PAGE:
HARRIET Harman is a prickly, ambitious, work-fixated woman who refuses to go with the flow, speaks out when it would be wiser to keep her own counsel and is presumably talked about behind her back as “her own worst enemy”.
Those are the things I like most about her. She doesn’t understand that the way to make herself popular with her male counterparts is to laugh at their jokes and not question their judgment or, if she does, she doesn’t care. Every time she complains about the way women are treated, she unleashes a fresh round of “Harriet Harperson – what a whiner” jibes, yet she carries on regardless.
Last week, she was at it again, raising hackles by “banging on” about the sexism she has encountered at Westminster. It didn’t matter that, as an MP since 1982, when there were just 23 women in the Commons, she was well-qualified to hold forth on this subject or that a few days later a newspaper reinforced her point by devoting an entire article to Home Secretary Theresa May’s “optical illusion dress”. The overwhelming response was to dismiss her complaints as the delusions of an obsessive or a cunning ploy to secure the post she craves if Labour wins the next election. That’s so much less taxing than trying to address parliament’s failings.
In their determination to portray her as a bit of a joke, her detractors, led by former spin doctor Damian McBride, focused on her weakest gripe: that when she was appointed deputy leader of the party under Gordon Brown, she should have been made deputy prime minister. That’s what happened to John Prescott under Tony Blair and no man would have been denied the same post, she said. Well, it’s plausible, but impossible to prove. Having waited so long for power, Brown may simply have been disinclined to share it. Or he may have felt he and Harman wouldn’t gel. He wasn’t exactly renowned for his people skills.
But the shadow secretary for culture, media and sport raised other, more valid points, too. She described how a fellow MP reported her to the serjeant at arms for trying to smuggle her baby through the division lobby though the only thing she had up her jacket was a post-pregnancy bulge and claimed that when a bout of mastitis prevented her from voting, it was leaked to the papers (those bloody useless women with their infected breasts, eh?). She railed against the dearth of female political journalists, described how she’d been told not to “bang on too much” about women’s issues, berated David Cameron for gathering the party’s few female MPs around him at PMQs and referred to Caroline Flint’s claim that Brown used women as “window-dressing”.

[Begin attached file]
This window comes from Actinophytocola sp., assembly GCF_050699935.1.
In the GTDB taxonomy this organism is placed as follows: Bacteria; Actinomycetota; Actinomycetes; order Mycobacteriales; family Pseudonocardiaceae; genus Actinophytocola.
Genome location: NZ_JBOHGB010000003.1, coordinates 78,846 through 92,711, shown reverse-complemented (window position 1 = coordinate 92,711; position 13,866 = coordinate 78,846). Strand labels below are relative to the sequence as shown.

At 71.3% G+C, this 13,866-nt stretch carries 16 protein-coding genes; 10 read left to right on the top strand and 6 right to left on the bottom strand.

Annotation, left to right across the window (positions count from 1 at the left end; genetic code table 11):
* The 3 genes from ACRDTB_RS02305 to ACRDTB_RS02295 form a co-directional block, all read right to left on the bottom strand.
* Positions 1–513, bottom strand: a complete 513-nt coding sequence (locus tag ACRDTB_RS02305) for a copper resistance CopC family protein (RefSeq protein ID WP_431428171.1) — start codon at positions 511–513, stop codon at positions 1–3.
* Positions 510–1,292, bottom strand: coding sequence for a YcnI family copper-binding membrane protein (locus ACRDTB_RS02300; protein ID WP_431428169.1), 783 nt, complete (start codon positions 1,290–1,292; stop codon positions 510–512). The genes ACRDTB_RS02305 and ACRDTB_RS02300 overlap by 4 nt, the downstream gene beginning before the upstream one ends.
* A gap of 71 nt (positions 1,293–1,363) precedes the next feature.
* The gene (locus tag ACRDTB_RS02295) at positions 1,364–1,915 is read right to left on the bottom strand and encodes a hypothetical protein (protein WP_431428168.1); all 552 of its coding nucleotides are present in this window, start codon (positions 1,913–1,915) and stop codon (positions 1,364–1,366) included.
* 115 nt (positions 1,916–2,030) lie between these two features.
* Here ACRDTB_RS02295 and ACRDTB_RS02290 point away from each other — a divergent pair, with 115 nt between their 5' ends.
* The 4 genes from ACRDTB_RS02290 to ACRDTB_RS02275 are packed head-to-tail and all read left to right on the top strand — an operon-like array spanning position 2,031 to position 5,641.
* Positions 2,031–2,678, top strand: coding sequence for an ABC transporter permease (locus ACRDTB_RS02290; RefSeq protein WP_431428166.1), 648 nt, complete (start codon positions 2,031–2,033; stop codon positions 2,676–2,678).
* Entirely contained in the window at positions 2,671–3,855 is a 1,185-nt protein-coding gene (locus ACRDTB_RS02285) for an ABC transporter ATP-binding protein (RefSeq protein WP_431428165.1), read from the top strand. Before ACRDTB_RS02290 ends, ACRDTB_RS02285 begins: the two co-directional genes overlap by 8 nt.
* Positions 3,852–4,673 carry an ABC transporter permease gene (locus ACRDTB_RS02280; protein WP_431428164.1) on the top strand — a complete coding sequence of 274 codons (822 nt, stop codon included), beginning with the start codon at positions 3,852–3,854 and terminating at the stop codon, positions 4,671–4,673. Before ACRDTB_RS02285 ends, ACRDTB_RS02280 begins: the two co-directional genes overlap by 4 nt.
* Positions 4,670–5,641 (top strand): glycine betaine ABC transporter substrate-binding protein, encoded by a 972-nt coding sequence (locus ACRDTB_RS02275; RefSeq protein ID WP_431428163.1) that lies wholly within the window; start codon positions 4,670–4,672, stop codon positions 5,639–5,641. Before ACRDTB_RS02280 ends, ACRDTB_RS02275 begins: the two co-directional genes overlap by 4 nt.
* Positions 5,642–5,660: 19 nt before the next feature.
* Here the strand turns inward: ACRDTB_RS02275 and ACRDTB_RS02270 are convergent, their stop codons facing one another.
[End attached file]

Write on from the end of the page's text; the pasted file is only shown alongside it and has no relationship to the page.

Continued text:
That was brave, given the last time “window-dressing” was mentioned it prompted Rod Liddle to ask himself (in print) if he would have sex with Harman, and conclude that, even drunk, he’d have too much “self- respect”.
Finally, Harman said she had been shocked to discover that her role at the 2009 G20 would be limited to turning up at a function for the leaders’ wives. The Harriet-haters pounced. Aha, they said, she is twisting the truth because she wasn’t asked to attend the dinner as a wife, but as a “leading woman”. I can’t express how much that misses the point. Harman and other female politicians have to operate in a world where it is taken as read most leaders will be men, that their wives will be happy to tag along after them and that, when they do, they will want to be entertained by other gals. At the following year’s G20, was Angela Merkel’s husband expected to hang out with Julia Gillard’s partner in the company of “leading men”? Of course not. That would be considered ridiculous. You see? The G20 snub was not some trifling, one-off slight Harman ought to have sucked up like a big girl. It was symptomatic of an insidious sexism that infects every aspect of political life.
And so to the fatuous arguments marshalled to discredit Harman and, therefore, her feminism. Most of them are well-worn, but it is unusual to see them used en masse as if her critics have picked up a How To manual and ticked them off one by one.
1) Harriet doesn’t care about women, she only wants to advance her own career. Leaving aside the fact ambition is rarely seen as a fault in men, she has a track record in female-friendly policies and pushed through the Equality Act 2010.
2) Harriet is a man-hater. She has been married to the same bloke for more than 30 years and has two sons, so it seems unlikely. It is possible to like men, but hate the system.
3) Harriet should check her privilege. Why is a posh woman who has made it on to the front benches moaning about her lot? She should be focusing on female healthcare workers on the minimum wage. Fair enough, but if you can’t secure equality in your legislature, how are you going to secure it anywhere else?
4) Harriet shouldn’t have attacked Gordon Brown because he’s helping those girls in Nigeria. Really, that’s the best you can do? Don’t bother the former prime minister with claims of everyday sexism while he’s busy with the big stuff?
The energy that has been expended in trying to make Harman look foolish is as depressing as the sexism she seeks to expose and justifies her interventions. The condescending tone of men who have never had to deal with discrimination in the workplace or elsewhere is exactly why we need irksome women like her to keep on banging on.